And so we have a great crop of young kids that are enjoying the sport. It’s preschool. It’s recreational. It’s ninja obstacles. It’s fun. It’s about empowering and lifting up the child and, more importantly, developing the whole child, not only teaching them about physical health, but emotional health. Spiritual health is so important to me and also social health as well. 

And during these times of COVID, many parents have come to myself or my husband or the coaches just thanking us for providing this healthy option for their kids.

CAVUTO:  Good for you. 

And I don’t want to bring up anything unpleasant, but if you will just indulge me, Larry Nassar was your doctor for, I think, close to a decade. 

DAWES:  Yes. I worked…

(CROSSTALK)

CAVUTO:  Did you have any idea? Did you have any issues with him? Do you know of others who did at the time?

DAWES:  I do know of a number of athletes that are a part of the lawsuit with regards to being sexually abused by Larry Nassar. 

While I worked with him for nearly a decade of my childhood, I was not sexually abused by him. He was definitely a wolf in sheep’s clothing. We saw him as a friend. Many athletes saw him as someone that they could confide in. 

I did not because I just had trust issues already. So I was not letting a lot of people in. 

However, from that pain, as I mentioned earlier, it serves a greater purpose. And it’s driven me to be so passionate about what I’m doing today, in wanting to make a greater impact.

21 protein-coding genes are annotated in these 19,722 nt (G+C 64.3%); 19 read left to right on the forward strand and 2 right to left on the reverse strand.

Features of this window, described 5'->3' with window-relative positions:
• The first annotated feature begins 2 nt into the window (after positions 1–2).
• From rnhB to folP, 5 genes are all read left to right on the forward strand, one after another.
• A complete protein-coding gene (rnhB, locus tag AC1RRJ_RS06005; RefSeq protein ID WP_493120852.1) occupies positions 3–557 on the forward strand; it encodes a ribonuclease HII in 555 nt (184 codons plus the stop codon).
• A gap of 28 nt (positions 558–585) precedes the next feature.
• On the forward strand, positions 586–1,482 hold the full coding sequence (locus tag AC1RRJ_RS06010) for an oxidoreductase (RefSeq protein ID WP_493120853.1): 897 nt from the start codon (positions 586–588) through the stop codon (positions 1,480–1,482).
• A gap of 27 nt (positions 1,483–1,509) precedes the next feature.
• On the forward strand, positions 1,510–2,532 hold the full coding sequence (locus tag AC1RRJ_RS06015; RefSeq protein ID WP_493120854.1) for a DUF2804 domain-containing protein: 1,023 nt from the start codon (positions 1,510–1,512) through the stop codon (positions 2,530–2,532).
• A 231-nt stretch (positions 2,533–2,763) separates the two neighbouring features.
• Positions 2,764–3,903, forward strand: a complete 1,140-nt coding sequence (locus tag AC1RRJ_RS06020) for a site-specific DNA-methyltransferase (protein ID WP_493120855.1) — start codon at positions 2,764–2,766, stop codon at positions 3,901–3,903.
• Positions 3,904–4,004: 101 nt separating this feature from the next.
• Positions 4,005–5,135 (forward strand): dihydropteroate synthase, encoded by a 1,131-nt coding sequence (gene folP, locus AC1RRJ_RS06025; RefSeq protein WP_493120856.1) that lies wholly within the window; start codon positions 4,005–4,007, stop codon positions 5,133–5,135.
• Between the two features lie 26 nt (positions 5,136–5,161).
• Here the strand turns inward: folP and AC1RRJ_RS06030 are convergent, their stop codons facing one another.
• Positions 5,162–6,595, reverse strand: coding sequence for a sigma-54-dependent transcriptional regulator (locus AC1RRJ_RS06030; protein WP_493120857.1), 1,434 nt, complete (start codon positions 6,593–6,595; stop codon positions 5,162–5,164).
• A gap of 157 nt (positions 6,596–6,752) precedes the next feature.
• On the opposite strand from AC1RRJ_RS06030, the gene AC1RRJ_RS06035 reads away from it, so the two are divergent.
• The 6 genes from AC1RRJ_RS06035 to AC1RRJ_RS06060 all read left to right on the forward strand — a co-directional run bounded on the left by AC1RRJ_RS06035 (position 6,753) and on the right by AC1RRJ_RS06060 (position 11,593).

And I truly believe that is the case for the hundreds of survivors that have spoken out. And they are seeking their justice. He is in jail for I believe the rest of his life. 

CAVUTO:  Right. 

DAWES:  And they are going to spend much of the rest of their life healing. 

And they can do that by helping others.

CAVUTO:  Your view on these athletes who either turn around or take a knee when it’s the U.S. national anthem?

Now, how do you feel about that on Olympic venue? Your thoughts? 

DAWES:  Oh, goodness, I am going to — I do understand that our country does have a very painful past. 

And there is — I think there’s a lot of good still in this world. That’s what I try to remind myself. But there is obviously still a lot of hate. 

There’s pain. And there is a great deal of evil in this world as well. 

But I try to focus on that of which is that is positive. And, like I said earlier, and I can’t say it enough, the pain that we go through in life does serve a greater purpose, and it allows us to gain a greater passion and leave a greater impact. 

And so, from that, I recognize that the pain that my ancestors went through happened for a reason, so much so that I was just speaking actually in an interview earlier with Trey Gowdy, and we brought up Tim Scott and his book “From Cotton to Congress.” 

CAVUTO:  Right. 

DAWES:  And I told my husband, I want to put some cotton up on the walls of my house, so that I recognize that of which what my ancestors bled and sweat and their tears were for, and I — for me to remember that that pain was there for a reason.

And it is for me to recognize my purpose here on Earth. And it is to impact others in a positive way. 

(END VIDEOTAPE) 

CAVUTO:  And she’s trying to do that as we speak, as will all the athletes who are now hours away from the Tokyo Olympics. 

That will do it.